In the late 90's, Roman worked for a major speech processing software development firm. His project group was doing fine. In fact, they were doing better than fine: they finished up their project several weeks before the deadline.

While most project teams would drag the project out with additional "testing" or "quality assurance" or "long days spent staring at their screens doing nothing" (I'm sure there's a more business-friendly way of putting that), Roman's team split up and helped some of the other, not-so-fine teams. Roman joined the Core Group.

The Core Group was 300 developers strong and had already managed to go 100% over budget and 130% past its deadline. An impressive feat considering the former was measured in "millions of dollars" and the latter was measured in "quarter years."

It didn't take too long for Roman to figure out why they were so behind. When the project started, one of the main design goals was to make the product platform independent. They also decided to use C++/MFC. While some might see "platform independence" and "vendor-specific library" and say "impossible," the Lead Architect had a much more optimistic perspective: they would create The Wrapper.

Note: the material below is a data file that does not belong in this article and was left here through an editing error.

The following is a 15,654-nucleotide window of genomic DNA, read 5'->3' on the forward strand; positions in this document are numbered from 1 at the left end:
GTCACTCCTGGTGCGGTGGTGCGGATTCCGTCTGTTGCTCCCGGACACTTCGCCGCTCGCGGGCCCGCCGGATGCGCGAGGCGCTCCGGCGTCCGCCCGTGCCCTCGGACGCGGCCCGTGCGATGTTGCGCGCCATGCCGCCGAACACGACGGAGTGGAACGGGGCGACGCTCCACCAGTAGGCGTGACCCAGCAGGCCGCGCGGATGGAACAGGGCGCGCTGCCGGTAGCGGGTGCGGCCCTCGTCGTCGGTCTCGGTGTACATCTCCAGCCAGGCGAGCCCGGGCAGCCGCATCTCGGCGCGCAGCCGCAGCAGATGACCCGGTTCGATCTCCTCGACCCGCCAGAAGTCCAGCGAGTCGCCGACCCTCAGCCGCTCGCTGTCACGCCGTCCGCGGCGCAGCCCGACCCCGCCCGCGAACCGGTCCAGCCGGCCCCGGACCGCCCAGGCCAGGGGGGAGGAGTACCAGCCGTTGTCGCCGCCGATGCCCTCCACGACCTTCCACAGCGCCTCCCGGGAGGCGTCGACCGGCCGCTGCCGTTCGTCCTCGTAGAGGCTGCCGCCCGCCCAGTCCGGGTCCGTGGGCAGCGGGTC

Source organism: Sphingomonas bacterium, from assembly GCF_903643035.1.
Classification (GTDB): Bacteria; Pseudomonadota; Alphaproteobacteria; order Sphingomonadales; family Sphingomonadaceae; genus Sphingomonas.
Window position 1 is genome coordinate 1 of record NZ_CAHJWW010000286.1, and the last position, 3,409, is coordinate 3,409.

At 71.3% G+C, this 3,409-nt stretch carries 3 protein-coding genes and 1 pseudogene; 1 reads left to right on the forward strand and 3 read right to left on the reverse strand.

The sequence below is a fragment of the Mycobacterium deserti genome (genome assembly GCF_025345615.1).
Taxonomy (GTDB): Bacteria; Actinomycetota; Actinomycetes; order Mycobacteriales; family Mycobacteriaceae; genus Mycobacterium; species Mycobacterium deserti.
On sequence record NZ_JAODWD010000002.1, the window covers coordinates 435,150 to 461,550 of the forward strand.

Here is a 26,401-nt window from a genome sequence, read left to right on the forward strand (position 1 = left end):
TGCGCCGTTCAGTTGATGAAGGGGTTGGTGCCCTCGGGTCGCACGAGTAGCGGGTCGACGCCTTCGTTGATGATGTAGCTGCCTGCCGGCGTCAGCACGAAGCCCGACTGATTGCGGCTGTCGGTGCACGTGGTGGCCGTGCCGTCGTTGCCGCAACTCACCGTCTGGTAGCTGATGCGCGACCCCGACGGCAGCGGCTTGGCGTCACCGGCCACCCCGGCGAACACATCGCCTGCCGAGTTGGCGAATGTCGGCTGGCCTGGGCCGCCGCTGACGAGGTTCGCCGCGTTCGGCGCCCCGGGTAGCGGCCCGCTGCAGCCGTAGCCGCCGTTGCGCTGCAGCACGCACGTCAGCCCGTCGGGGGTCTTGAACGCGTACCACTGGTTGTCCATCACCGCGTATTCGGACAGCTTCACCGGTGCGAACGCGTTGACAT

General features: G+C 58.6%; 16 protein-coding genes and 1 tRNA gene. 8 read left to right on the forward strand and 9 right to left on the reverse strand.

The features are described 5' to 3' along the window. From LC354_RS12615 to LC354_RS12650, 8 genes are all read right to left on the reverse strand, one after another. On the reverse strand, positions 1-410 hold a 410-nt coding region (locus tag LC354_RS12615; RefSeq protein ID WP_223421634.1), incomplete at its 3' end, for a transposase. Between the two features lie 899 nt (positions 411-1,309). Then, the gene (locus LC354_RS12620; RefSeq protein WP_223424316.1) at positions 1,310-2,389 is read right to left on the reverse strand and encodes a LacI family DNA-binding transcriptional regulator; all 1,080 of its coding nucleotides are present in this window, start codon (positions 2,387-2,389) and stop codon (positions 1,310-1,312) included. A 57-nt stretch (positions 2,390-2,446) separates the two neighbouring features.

The Wrapper's goal was to wrap 100% of the functionality that MFC provided and add a bit more. MFC classes like CString were wrapped inside of Wrap_CString and given an additional thirty-one constructors. Granted, only two of those constructors were ever used, but one never knows: somewhere someone down the line may just want to create a Wrap_CString out of six individual char variables. It could happen.

The ultimate fun for Roman came when he encountered the class wrapping MFC's Windows registry access. It was one of rare the pieces of The Wrapper code which actually featured a comment. Though only a single line, it spoke a lot for the entire system ...

// This might be difficult to port to another platform
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